Divorcing an abuser is no easy feat. And when children are part of the equation? It’s a tightrope walk with no net.
I never felt that sense of fear and powerlessness quite so acutely during my own journey, as when I was faced with the family court system’s answer to “warring” parents: Co-parenting counseling.
Domestic violence victims stuck between a rock and a hard place
What I didn’t realize early in our custody and placement litigation was that professionals involved in family court proceedings—from judges and attorneys to Guardians ad Litem and therapists—were largely unfamiliar with the nuances of the domestic violence dynamic.
(This isn’t a local problem, mind you; it’s an issue voiced by abuse survivors and domestic violence advocates across the country.)
“The system” sees parents mutually engaged in a heated litigation, not an abuser’s post-separation power and control tactic.
They see parents who fail to recognize what’s best for their kids, not a parent fighting mightily—perhaps for the first time—to protect her children from further abuse.
So, they suggest these parents come together for the good of the children, that they work through their differences via their tried and only-occasionally-true tool: Co-parenting counseling.
And, here in my home state of Wisconsin, where refusal to communicate with the other parent is a factor in determining custody and placement, domestic violence victims may feel that they have no choice, but to cooperate.
It’s a notion that confounds me.
In no other context would we ever expect the victim of a rape or physical assault to sit down in a confined space and talk through her “differences” with her perpetrator. And yet, that’s what’s expected of domestic violence victims.
Without the kinds of medical and law enforcement documentation to establish the relationship meets the legal definition of domestic violence—acts that largely go unreported—they feel they have two choices: expose themselves to further abuse in order to demonstrate their ability to “work together” or protect their own mental health and risk losing custody of their children.
Rock, meet hard place.
Trapped in my own no-win situation
I found myself faced with this very scenario.
As disagreements about the parenting of our children bubbled up (or, rather, “exploded”), it became patently obvious to the psychologist and GAL involved that we couldn’t work together; at least, not without some sort of intervention.
So, when the psychologist recommended co-parenting counseling to our GAL and asked me to participate, I felt I had no choice. It was crystal clear to me that I couldn’t afford to be viewed as an obstructionist parent.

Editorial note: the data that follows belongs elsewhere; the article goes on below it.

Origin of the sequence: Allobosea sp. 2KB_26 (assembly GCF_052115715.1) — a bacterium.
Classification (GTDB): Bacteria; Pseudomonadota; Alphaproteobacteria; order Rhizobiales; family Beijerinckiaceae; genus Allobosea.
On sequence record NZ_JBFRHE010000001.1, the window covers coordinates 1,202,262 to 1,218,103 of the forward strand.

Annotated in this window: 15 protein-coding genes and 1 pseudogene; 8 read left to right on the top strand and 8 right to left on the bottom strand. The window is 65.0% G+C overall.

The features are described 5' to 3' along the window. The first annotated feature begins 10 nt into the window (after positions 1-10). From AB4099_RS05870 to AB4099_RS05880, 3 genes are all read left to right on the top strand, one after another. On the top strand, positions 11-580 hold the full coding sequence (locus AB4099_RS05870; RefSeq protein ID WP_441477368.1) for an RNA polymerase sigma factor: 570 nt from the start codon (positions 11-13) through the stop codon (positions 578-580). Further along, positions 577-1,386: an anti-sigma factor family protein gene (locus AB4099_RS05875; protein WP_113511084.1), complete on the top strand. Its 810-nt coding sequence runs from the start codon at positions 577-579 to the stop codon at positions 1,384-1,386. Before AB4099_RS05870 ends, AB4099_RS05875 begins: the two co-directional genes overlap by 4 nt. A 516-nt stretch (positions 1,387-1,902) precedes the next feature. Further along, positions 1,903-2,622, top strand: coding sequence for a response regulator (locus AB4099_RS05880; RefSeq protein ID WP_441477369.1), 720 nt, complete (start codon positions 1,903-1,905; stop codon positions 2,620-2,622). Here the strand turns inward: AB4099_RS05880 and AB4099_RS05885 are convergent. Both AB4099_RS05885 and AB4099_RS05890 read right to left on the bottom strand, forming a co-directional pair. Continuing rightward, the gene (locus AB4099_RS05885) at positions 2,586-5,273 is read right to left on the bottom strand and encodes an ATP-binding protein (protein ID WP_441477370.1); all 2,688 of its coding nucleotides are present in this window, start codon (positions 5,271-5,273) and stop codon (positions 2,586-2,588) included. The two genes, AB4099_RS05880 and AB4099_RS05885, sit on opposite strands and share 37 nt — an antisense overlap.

With grave reservations, I agreed.
And for days afterward, I vacillated between rage and an overwhelming sense of despair.
I tried to see a way through the upcoming sessions, seated next to the man who had abused me in every way possible. I couldn’t.
Approach the sessions openly and honestly, and I’d be sharing my children’s fears with the one whom they feared; a scenario that would certainly come at a great emotional cost to my children and I.
Continue to protect what our kiddos shared with me in confidence, and I’d appear as though I had absolutely no reason to keep them from Darkness. And it would be documented.
While I trusted the psychologist and he promised to protect me, I just couldn’t see a way to safely navigate the treacherous waters ahead.
My counter to co-parenting counseling
It was at about this time that I started reading Lundy Bancroft’s work—and within the pages of The Batterer as Parent, I found my counter argument:
“Present throughout the work of Johnston, Roseby, and Campbell is the assumption that improved communication between the parents will reduce the child’s postseparation distress and make it easier for the child to visit with the noncustodial parent. This insight, although useful in certain contexts, is erroneous if applied to cases involving abuse. For example, it is appropriate for a mother to use caution in deciding how much information to give a batterer regarding a child’s statements or behaviors, as she needs to be concerned about the possibility that the child will be retaliated against, pressured, or shamed by the batterer…
“…pressuring a battered mother to reinvolve herself in unhealthy patterns of interaction with the batterer is likely to be detrimental to her mental health and thus to have negative repercussions for her children over time. Furthermore, improved communication cannot solve a batterer’s problems of self-centered, neglectful, or abusive parenting and his teaching of destructive values to the children. There is no substitute for addressing such issues through appropriate specialized batterer intervention services. Approaches that push battered women into increased communication with the batterer overlook the important role that the battered mother’s recovery and long-term freedom from abuse play in the well-being of her children.”
Darkness and I didn’t have a “communication issue,” he had a control issue and a values issue—and these were not something that could be remedied with co-parenting counseling. Not ever.
I remember sitting on the couch and re-reading that passage over and over again, tears welling in my eyes.
I knew I’d found my relief, and here’s why:
Despite the unrelenting assault by Darkness and his attorney, I was lucky in one very important way: I knew the kiddos’ psychologist would be open to hearing this information—and acting on it.
And, I was right.
After sharing what I’d read, he agreed that the joint sessions would be inappropriate and canceled our appointments.
Talk about dodging a bullet.
Information is power. Arm yourself.
The path to divorcing an abuser is fraught with landmines. That is why I write.
Because, armed with the right information, we can forge a safer path; one that lessens our exposure to abuse, not heightens it.
So, educate yourself and travel safely, my friends.